The common thought on the street is that Apple is clearly a hardware company from a revenues and profitability perspective, and that it uses three key elements of its ecosystem to drive attractiveness and appeal of its consumer hardware- they are the App Store, the iTunes Store and now the iBooks Store. These three storefronts help the company create a unique walled garden when it comes to a single cohesive point driving both customer purchase interest as well as subsequent stickiness to the iOS platform.
Much has been said about how spectacular the hardware growth has been, but to gain a better perspective of how this dovetails to the ecosystem commerce, its worth putting these numbers into charts.
Note: For the purposes of this analysis, I have left out Apple’s latest quarterly data (Q1-2012) so as to keep the comparisons on an annual level.
To start with, the slopes are what you would expect (sloping up), reflective of the rest of the corporate financials.
On the face of it, this is what you would expect. Apple over the years has expanded its content offerings to include TV shows, movies, applications, books and the likes. This has coincided with each new product category that they have announced beginning with the music only iPod to the iPhone to eventually the iPad.
But take a closer look at the per device purchases below (including and excluding Macs). This is paints a different picture altogether.
Since the lines are so similar, its safe to say that the contribution of Mac desktops and portables themselves are relatively minor in the larger scheme of things.
While this is a mighty simplistic way of putting it, the headlines that I see are one or more of the three below:
1. Apple’s ability to monetize its content on its handhelds is starting to see a gradual decline.
2. ………Or another way to look at it is that Apple’s content ecosystem is no longer a lucrative enough magnet to drive hardware sales growth.
3. Or…..no one cares, Apple has now reached a point where the appeal of its devices by themselves is adequate to drive sales.
Lets examine some of the reasons why we are seeing this phenomenon of declining revenue per device coming of Apple’s content ecosystem.
Apple recent sales are increasingly towards legacy users who are upgrading: This may be one reason. Clearly content bought is independent of device and meant to be kept across device upgrades. But the sheet growth in the year over year shipments indicate that there is clearly a fresh set of customers coming on board.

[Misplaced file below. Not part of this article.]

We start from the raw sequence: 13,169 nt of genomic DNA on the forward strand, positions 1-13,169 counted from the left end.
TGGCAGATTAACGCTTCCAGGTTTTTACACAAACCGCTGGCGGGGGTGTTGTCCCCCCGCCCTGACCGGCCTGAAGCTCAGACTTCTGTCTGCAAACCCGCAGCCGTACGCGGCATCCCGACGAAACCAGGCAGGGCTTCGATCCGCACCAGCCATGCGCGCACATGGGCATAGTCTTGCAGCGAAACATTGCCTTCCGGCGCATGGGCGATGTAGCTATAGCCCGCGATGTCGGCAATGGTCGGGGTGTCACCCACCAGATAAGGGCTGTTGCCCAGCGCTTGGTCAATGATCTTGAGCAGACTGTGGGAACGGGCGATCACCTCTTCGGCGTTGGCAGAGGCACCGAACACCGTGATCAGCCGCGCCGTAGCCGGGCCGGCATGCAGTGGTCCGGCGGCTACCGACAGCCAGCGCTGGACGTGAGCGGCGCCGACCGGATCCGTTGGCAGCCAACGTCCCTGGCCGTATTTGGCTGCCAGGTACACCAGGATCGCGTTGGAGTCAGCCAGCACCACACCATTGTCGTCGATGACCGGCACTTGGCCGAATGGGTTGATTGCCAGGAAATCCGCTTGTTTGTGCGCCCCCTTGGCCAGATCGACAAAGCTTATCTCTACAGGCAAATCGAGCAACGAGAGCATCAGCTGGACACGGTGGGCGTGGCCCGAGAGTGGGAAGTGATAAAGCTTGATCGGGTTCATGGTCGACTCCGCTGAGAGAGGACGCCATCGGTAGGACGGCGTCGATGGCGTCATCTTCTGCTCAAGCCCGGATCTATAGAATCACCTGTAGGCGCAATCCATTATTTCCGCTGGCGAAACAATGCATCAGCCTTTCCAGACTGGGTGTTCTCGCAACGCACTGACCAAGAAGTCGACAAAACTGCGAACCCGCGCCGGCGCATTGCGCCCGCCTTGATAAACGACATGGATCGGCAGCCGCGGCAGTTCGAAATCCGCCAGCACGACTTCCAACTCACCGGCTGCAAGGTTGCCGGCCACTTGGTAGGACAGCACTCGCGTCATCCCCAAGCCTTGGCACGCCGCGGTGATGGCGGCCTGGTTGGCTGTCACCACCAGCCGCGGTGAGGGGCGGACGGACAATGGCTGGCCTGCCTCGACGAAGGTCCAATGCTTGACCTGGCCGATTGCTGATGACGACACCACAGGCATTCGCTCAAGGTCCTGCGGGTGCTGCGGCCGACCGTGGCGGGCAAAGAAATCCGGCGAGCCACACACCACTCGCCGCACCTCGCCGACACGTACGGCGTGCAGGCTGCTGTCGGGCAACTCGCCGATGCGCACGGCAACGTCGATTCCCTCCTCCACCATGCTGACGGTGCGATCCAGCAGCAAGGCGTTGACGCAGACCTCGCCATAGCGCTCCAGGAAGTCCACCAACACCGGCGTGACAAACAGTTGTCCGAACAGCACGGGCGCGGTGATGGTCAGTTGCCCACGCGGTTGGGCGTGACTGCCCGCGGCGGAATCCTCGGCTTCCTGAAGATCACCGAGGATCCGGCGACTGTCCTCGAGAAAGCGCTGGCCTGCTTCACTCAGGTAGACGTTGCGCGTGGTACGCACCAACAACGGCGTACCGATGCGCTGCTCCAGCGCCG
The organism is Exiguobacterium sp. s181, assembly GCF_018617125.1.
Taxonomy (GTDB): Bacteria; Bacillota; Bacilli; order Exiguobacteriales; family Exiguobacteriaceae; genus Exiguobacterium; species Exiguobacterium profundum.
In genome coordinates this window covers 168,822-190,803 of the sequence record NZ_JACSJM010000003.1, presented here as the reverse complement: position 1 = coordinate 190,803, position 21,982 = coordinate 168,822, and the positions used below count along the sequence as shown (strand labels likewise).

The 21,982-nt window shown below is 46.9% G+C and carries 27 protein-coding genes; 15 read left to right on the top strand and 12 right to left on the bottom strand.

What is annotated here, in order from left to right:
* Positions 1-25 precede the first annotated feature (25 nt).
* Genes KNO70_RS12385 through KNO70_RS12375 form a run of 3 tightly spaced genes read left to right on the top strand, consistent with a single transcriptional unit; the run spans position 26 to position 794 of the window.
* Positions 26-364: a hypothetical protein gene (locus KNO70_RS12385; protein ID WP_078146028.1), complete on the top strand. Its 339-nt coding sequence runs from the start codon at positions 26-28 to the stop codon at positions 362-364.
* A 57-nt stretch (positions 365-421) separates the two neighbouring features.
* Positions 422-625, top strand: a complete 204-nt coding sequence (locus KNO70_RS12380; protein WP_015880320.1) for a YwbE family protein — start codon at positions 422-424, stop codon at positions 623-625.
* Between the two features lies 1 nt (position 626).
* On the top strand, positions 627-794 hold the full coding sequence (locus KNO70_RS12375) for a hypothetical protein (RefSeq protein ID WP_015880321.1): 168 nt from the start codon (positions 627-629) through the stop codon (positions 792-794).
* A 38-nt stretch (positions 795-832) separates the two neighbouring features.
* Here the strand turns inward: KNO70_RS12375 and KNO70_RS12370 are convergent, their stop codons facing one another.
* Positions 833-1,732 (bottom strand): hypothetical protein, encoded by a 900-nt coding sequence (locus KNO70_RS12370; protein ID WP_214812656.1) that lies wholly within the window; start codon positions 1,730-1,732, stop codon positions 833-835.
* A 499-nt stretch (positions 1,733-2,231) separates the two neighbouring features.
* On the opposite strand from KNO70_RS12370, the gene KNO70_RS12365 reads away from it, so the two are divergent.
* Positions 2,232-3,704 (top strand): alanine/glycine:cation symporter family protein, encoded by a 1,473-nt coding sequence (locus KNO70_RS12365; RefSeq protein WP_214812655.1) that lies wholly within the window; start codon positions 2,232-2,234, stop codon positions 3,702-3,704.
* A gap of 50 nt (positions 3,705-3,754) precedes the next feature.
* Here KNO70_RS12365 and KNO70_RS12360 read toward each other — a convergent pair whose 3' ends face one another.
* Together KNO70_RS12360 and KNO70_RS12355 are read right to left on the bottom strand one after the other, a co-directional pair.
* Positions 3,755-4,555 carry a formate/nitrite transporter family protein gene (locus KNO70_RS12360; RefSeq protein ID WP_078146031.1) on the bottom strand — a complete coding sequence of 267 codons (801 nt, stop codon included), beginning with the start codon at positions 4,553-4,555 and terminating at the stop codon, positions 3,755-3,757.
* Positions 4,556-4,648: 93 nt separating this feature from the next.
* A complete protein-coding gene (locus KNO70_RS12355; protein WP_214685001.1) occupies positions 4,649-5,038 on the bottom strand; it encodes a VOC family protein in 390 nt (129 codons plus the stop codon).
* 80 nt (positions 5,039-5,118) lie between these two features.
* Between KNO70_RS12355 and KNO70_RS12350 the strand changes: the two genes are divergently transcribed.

Apple now sees more iDevices per customer on an Average: Ah the fabled “halo” effect. But this is true…….ask anyone who has an iDevice if they have more than one piece of Apple hardware and the answer may well be positive- this completely eliminates the need for a user to duplicate purchases across his family of devices. For example a Mac user buying an iPad. Very likely, but then this again, Apple’s gravity defying growth slope does not account for all those new devices.
The average price of an iStore item is declining: I have no metrics to back this up, but its not implausible that App developers have had to reduce prices in the face of increasing competition. A corollary would be that there are many free apps that end up doing exactly what a paid app would do, and for many users, that is good enough. For content like songs, movies and videos, this explanation makes more sense as the value of each song/movie generally tends to peak at release and then slide down a gradual slope.
People are buying iDevices for more than just the content: The premise here is that the content ecosystem is a magnet for device purchases, but I know of plenty of people who have bought Apple devices without doing something as simple as creating a basic Apple ID. This may be the case for many emerging markets where people buy an iDevice for the sheer pride of owning one.
So there you go- there may be multiple reasons why Apple is seeing this phenomenon where its ability to monetize its content store seems to be seeing its first bump in the road. I am not trying to suggest that this is going to have a direct correlation on the state of growth of its overall business, but this is certainly moment for pause. One surrogate indicator that will probably help us delve deeper into this context is in understanding the emergence and proliferation of Apple IDs, and we will look at this deeper in a follow up post.
Update: As Horace notes in today’s post, these numbers are “recognized revenues” by Apple – the gross revenue numbers are skewed by the agency nature of the iTunes Store, where revenues recognized are a function of both content type as well as time.